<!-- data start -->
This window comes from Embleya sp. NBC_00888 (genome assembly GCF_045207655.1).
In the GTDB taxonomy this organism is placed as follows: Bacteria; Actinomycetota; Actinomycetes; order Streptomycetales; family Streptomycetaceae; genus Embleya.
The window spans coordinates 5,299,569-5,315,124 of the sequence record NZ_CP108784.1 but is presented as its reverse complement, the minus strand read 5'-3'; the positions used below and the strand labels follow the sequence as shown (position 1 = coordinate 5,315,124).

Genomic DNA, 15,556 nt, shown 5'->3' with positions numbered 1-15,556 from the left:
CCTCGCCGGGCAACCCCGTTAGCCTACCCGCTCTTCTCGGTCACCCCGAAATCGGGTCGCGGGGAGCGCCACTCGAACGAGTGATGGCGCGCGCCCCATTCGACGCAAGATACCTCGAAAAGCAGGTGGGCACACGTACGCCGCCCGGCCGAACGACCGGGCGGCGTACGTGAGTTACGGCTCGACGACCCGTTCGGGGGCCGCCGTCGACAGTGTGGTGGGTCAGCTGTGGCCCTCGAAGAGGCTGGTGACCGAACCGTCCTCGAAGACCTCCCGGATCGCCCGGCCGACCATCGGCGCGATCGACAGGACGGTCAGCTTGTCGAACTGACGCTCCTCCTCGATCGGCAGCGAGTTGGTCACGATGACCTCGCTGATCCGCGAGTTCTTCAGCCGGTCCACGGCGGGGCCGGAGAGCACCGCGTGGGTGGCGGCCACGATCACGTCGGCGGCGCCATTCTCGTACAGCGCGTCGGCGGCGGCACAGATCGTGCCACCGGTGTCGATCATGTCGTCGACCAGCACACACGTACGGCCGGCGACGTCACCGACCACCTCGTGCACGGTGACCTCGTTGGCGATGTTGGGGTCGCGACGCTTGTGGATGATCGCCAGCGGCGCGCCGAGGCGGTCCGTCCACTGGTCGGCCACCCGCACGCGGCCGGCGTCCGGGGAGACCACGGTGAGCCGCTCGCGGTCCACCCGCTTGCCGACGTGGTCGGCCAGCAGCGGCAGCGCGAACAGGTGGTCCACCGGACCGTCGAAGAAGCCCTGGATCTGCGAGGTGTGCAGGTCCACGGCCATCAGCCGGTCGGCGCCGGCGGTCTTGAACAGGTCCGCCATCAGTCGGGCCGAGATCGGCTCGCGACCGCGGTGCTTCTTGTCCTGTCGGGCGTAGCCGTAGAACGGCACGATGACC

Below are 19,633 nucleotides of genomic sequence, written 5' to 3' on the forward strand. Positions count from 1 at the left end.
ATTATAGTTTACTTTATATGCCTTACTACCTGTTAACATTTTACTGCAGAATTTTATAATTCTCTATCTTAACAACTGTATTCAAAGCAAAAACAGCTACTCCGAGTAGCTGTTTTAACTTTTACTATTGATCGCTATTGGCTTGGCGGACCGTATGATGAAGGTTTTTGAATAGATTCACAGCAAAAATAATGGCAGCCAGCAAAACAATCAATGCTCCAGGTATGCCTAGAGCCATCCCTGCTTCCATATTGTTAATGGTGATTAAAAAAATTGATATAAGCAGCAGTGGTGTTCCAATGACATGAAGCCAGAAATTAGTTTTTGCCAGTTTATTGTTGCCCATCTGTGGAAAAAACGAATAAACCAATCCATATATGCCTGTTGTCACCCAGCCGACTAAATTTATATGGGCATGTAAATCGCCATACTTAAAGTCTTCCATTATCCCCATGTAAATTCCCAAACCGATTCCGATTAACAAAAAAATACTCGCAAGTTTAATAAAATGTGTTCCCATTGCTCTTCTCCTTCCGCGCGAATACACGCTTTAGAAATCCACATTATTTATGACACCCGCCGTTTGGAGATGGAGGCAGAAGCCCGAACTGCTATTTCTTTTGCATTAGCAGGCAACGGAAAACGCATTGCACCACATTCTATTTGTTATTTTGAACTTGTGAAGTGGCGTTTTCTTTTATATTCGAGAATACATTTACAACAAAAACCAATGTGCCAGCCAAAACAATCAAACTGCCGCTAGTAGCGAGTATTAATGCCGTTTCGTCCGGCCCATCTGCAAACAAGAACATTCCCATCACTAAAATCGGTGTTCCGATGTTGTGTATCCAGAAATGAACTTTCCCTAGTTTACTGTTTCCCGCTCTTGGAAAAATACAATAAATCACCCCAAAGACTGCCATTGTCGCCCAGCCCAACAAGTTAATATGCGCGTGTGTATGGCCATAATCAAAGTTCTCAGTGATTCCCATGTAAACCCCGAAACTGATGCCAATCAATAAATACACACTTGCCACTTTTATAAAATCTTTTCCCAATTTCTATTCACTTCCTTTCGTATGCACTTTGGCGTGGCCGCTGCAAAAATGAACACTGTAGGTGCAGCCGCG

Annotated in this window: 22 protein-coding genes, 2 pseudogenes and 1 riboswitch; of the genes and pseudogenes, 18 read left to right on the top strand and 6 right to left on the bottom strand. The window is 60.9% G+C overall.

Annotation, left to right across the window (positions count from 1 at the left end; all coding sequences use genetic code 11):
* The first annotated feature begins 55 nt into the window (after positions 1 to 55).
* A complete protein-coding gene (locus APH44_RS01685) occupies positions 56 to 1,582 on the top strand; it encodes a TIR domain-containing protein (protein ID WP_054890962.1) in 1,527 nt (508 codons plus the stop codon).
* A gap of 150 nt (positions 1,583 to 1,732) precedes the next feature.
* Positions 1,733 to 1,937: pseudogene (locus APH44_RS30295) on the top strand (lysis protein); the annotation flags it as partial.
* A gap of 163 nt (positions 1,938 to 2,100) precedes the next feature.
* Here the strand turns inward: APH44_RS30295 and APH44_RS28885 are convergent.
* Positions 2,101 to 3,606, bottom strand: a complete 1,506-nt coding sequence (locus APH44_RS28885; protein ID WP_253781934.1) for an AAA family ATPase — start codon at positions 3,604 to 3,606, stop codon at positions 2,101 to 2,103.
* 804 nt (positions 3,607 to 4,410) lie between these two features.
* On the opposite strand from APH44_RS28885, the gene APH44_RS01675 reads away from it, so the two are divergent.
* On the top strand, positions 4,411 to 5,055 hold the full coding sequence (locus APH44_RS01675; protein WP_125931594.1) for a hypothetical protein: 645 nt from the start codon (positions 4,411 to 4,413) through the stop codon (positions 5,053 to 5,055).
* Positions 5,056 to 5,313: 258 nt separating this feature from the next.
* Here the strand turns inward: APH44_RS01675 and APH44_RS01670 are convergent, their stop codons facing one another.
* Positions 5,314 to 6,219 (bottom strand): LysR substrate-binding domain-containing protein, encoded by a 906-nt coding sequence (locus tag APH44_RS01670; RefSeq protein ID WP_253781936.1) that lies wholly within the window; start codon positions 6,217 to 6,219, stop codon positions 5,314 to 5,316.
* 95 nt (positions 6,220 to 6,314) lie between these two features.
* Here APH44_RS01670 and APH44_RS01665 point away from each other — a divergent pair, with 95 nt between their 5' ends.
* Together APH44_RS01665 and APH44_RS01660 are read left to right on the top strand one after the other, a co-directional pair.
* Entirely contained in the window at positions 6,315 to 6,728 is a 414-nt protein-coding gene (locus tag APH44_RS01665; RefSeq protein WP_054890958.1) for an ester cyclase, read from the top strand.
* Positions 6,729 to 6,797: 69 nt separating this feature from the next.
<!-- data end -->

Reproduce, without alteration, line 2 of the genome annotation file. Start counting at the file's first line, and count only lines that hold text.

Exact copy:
In the GTDB taxonomy this organism is placed as follows: Bacteria; Actinomycetota; Actinomycetes; order Streptomycetales; family Streptomycetaceae; genus Embleya.